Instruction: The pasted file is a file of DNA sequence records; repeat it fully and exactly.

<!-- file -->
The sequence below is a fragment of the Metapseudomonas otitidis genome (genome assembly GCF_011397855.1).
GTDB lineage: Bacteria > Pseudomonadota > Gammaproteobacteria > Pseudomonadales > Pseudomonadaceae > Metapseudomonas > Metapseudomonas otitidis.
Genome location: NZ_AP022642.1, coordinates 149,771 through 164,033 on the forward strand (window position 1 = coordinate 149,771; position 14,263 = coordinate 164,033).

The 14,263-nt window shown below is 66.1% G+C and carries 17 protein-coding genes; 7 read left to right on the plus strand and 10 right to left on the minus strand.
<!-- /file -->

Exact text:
The sequence below is a fragment of the Metapseudomonas otitidis genome (genome assembly GCF_011397855.1).
GTDB lineage: Bacteria > Pseudomonadota > Gammaproteobacteria > Pseudomonadales > Pseudomonadaceae > Metapseudomonas > Metapseudomonas otitidis.
Genome location: NZ_AP022642.1, coordinates 149,771 through 164,033 on the forward strand (window position 1 = coordinate 149,771; position 14,263 = coordinate 164,033).

The 14,263-nt window shown below is 66.1% G+C and carries 17 protein-coding genes; 7 read left to right on the plus strand and 10 right to left on the minus strand.